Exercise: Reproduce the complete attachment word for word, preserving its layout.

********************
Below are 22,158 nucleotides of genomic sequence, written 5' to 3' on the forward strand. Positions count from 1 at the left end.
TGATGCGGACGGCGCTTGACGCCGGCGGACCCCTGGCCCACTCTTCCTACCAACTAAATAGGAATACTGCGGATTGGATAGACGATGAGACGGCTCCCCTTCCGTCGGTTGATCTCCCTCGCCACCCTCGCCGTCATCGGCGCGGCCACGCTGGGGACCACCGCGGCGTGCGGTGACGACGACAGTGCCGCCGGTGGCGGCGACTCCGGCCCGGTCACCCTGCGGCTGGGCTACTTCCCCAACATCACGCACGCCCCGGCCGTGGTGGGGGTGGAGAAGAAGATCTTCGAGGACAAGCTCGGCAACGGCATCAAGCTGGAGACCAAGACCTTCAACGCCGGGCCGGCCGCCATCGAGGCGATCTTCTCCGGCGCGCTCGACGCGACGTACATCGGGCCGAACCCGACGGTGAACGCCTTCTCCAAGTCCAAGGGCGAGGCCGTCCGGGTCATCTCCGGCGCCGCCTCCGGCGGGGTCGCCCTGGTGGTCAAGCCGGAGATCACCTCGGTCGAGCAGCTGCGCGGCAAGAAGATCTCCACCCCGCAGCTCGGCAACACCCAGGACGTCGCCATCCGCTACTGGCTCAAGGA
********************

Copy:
Below are 22,158 nucleotides of genomic sequence, written 5' to 3' on the forward strand. Positions count from 1 at the left end.
TGATGCGGACGGCGCTTGACGCCGGCGGACCCCTGGCCCACTCTTCCTACCAACTAAATAGGAATACTGCGGATTGGATAGACGATGAGACGGCTCCCCTTCCGTCGGTTGATCTCCCTCGCCACCCTCGCCGTCATCGGCGCGGCCACGCTGGGGACCACCGCGGCGTGCGGTGACGACGACAGTGCCGCCGGTGGCGGCGACTCCGGCCCGGTCACCCTGCGGCTGGGCTACTTCCCCAACATCACGCACGCCCCGGCCGTGGTGGGGGTGGAGAAGAAGATCTTCGAGGACAAGCTCGGCAACGGCATCAAGCTGGAGACCAAGACCTTCAACGCCGGGCCGGCCGCCATCGAGGCGATCTTCTCCGGCGCGCTCGACGCGACGTACATCGGGCCGAACCCGACGGTGAACGCCTTCTCCAAGTCCAAGGGCGAGGCCGTCCGGGTCATCTCCGGCGCCGCCTCCGGCGGGGTCGCCCTGGTGGTCAAGCCGGAGATCACCTCGGTCGAGCAGCTGCGCGGCAAGAAGATCTCCACCCCGCAGCTCGGCAACACCCAGGACGTCGCCATCCGCTACTGGCTCAAGGA